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Kowa BD II 10x42 XD Optical Tests (1 Viewer)

henry link

Well-known member
I borrowed a friend’s newly purchased Kowa BD II 10x42 XD and ran some of my usual tests. Here are the results.

FOV, AFOV

For comparison I used a Nikon 10x35 EII with a FOV I’ve measured to be 7º at infinity focus. The FOV of the Kowa 10x42 was very slightly smaller, perhaps around 6.95º, a little more than 0.2º below Kowa’s spec of 7.2º.

The AFOV measured only 64º. That was considerably smaller than Kowa’s spec of 72º. I expected it to be off since Kowa’s spec used the simple formula of multiplying the magnification by the real field which always exaggerates the true AFOV. In this case the real field spec was also exaggerated causing the calculation to be even more off. There was one other contributing factor to the low AFOV, a particular distortion profile which causes the true AFOV to be smaller than expected (see the next section).

DISTORTION

The two photos below on the left illustrate distortion in different ways. The far left photo was made be placing the eyepiece of the binocular about 2 feet from a set of mini blinds and aiming the camera through the objective lens. The straight blinds appear wavy because of a compound distortion sometimes referred to as “mustache” distortion because it causes straight lines to curve into handle bar shapes in the outer part of the field .

Because the photo was made through the objective end it shows the distortion reversed from the way it appears when viewed through the eyepiece. In the photo barrel distortion appears in the center half of the field reversing to pincushion distortion at the field edge. In normal viewing the pincushion is in the center and the barrel is at the edge. Some expensive binoculars use this same distortion profile, like the Swarovski SV and the Zeiss SF. The Kowa profile looks quite similar to the Zeiss SF.
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The second photo demonstrates how this compound form of rectilinear distortion gives rise to a panning disturbance called the “Globe Effect” or ‘Rolling Ball” The row of six circles was photographed through the Kowa with the field edge on the right. The circles extend from the field edge to about half way to the field center on the left. Notice that there is a gradual horizontal compression of the circular shape from left to right until the last circles near the field edge seem to be foreshortened as if they are moving around the edge of a rotating globe or ball. Another result of this distortion is a smaller than expected AFOV as objects near the edge are crammed into a compressed space.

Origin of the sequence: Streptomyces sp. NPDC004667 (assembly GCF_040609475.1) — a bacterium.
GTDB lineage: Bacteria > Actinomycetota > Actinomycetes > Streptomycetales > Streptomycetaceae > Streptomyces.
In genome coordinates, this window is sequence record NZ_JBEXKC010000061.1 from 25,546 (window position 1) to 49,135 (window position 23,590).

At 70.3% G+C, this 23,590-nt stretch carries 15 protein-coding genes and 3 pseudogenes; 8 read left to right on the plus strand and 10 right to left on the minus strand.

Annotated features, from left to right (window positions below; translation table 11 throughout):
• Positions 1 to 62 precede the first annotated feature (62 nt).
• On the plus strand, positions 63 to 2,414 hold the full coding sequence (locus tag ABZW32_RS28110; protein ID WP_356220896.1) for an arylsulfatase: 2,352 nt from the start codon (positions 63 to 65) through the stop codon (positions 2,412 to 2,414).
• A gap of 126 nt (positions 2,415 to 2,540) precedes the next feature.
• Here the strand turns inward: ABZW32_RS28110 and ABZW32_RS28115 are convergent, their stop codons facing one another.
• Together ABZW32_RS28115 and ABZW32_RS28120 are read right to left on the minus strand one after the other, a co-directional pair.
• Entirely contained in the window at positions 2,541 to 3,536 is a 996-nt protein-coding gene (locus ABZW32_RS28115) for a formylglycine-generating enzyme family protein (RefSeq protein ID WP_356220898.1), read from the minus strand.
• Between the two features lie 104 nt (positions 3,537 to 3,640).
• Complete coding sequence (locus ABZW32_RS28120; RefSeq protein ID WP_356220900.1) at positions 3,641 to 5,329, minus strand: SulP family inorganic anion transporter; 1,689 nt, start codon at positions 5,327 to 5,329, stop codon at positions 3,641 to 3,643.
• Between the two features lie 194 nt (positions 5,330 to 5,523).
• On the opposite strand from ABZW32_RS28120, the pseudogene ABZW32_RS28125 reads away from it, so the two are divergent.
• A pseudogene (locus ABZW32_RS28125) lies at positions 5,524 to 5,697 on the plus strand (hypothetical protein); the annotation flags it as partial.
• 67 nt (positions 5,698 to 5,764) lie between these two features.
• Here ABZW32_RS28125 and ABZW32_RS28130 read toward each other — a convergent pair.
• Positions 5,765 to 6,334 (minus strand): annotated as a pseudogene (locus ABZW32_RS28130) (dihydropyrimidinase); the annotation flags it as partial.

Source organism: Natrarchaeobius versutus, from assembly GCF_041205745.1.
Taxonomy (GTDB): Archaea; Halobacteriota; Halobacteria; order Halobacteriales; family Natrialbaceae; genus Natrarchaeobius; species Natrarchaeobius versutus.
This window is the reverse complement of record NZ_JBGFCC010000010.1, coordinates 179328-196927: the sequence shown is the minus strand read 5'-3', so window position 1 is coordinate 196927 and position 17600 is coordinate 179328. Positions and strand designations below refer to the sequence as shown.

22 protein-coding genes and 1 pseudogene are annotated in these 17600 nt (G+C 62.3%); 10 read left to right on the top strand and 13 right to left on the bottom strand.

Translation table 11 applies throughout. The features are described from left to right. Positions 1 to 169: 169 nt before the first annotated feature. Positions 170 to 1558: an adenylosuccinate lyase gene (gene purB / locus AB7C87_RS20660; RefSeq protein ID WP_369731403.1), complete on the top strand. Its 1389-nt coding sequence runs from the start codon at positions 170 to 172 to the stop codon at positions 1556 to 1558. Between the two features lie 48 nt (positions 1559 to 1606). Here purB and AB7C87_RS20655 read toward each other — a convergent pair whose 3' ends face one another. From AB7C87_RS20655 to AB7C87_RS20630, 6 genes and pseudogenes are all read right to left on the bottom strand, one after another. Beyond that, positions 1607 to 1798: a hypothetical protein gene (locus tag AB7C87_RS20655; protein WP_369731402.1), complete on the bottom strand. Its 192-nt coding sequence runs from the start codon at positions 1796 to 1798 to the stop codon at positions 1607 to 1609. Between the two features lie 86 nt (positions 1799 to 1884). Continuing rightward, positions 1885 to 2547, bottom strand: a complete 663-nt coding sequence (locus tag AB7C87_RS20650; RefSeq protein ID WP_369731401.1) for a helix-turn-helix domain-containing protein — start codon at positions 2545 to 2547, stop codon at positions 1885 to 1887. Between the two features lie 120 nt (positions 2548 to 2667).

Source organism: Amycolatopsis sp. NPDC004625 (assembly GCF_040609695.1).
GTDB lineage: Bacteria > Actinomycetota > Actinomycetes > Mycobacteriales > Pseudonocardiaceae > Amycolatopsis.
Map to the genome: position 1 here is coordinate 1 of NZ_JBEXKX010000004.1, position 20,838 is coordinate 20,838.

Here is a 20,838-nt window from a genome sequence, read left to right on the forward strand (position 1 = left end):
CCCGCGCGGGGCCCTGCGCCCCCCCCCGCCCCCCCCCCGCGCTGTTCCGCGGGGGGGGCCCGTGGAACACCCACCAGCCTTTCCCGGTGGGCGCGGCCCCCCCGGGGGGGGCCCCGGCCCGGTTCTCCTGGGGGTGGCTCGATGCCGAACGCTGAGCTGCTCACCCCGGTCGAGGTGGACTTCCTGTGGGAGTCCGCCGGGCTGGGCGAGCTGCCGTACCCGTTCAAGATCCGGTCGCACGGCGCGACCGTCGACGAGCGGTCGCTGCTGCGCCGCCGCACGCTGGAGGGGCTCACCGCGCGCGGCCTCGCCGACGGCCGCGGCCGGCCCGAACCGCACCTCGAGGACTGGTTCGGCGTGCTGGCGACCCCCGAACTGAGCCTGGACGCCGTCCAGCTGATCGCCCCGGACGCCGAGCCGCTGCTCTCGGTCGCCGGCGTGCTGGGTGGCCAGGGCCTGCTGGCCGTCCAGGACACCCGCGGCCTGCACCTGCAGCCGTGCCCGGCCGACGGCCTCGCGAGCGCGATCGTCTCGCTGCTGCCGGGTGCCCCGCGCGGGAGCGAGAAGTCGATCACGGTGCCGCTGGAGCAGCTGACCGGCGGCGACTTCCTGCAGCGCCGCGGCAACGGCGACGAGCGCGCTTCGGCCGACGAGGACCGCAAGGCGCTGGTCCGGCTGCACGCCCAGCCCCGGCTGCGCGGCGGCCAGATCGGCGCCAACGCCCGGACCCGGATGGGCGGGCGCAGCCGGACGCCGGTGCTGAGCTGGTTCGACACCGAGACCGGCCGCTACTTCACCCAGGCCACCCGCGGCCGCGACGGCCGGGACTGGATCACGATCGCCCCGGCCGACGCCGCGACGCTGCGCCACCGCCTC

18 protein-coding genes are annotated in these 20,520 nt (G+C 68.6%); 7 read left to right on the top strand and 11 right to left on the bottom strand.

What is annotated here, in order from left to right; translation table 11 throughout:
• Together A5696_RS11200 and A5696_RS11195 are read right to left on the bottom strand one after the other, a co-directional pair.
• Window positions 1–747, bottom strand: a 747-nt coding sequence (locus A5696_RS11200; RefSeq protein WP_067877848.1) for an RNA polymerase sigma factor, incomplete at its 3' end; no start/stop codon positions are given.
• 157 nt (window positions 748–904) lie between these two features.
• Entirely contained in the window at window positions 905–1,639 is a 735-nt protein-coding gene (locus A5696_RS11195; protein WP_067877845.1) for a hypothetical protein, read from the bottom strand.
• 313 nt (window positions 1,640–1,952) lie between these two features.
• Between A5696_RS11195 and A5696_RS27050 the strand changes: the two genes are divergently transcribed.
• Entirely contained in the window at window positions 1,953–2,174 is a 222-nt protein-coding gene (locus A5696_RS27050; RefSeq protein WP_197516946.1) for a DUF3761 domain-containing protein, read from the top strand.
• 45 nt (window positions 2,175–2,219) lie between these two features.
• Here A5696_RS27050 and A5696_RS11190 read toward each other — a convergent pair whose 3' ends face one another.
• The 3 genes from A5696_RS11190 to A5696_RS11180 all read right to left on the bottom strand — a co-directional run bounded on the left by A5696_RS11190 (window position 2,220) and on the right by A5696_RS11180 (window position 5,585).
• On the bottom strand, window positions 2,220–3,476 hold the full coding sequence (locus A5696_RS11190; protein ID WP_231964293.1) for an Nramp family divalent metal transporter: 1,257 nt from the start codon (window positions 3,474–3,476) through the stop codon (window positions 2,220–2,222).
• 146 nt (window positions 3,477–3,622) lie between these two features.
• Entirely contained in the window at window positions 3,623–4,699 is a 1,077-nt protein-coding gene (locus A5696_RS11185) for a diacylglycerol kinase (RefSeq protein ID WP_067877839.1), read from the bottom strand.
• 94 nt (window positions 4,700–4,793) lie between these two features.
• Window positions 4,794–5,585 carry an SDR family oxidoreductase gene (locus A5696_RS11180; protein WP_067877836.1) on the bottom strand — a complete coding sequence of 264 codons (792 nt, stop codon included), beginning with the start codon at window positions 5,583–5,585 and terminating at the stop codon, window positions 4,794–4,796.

A few other things are also visible in that photo. Notice that some of the circles are better focused at the 12:00 and 6:00 positions than at 9:00 and 3:00 indicating astigmatism. While this target doesn’t show lateral chromatic aberration very well, it is visible in the form of blue and orange fringes. The last circle on the right has less astigmatism and lateral color because it’s vignetted by somewhat undersized prisms which cause the soft shadow extending into the field from the field stop.

CHROMATIC ABERRATIONS

Longitudinal CA is a non issue, but there is considerable lateral CA, even quite close to the field center. Lateral CA seems to be one of the aberrations for which it’s most difficult for different observers to reach consensus. Even poor performing binoculars won’t show it very vividly under most lighting conditions and it can be artificially induced in good performers through incorrect pupil positioning. I’ve long used a high contrast black and white target designed to induce some amount of lateral color in every binocular. Only by using that target in consistent repeatable conditions and having reference standard binoculars for comparison can I sort out the wheat from the chaff. For this test I used a Nikon 10x35 EII as a reference. The Kowa showed much more lateral color than the Nikon on my target particularly in the most important area near the field center. It’s not possible to say whether the lateral color is generated by the eyepiece or objective group or both, but I’m beginning to suspect that the recent crop of short, light binoculars is pushing past the limits of how low focal ratios can go without performance compromises in this area, even with ED glass.

GLARE

The photo of the binocular interior below shows the causes of the Kowa’s less than perfect glare resistance. The light source is an overcast sky with the binocular pointing unto a dark area in front of it to simulate a field condition that often causes veiling glare; a dark landscape under a brighter, but not necessarily very bright sky. The bright reflections at the bottom edge of the dark exit pupil come from both the objective lens retaining ring and the edges of slightly undersized prisms. When I look through the binocular I see a FOV that's dark toward the top, but flooded with a bright gray haze of veiling glare across the bottom half. That’s the bright reflection at the exit pupil bottom edge as seen far out of focus by the eye.

This isn’t the worst I’ve seen. Even some respected favorites like the Swarovski 8x30 Habicht and 8x32SV are worse, but all these small exit pupil binoculars with reflections near the exit pupil have one thing in common: they tend to show their veiling glare to the eye more readily than larger exit pupil binoculars simply because the exit pupil edge is more likely to enter the eye’s pupil under the lighting conditions that produce the glare.

RESOLUTION

I used a USAF 1951 glass slide target at 10 m with the magnification boosted to 80x. I only measured the full aperture resolution.

The left side was 5.6’ (235/D), the right side 6.5” (270/D). These numbers are bad and worse. For comparison I measured one side of the 10x35 EII at 4.00” (140/D)

STAR-TEST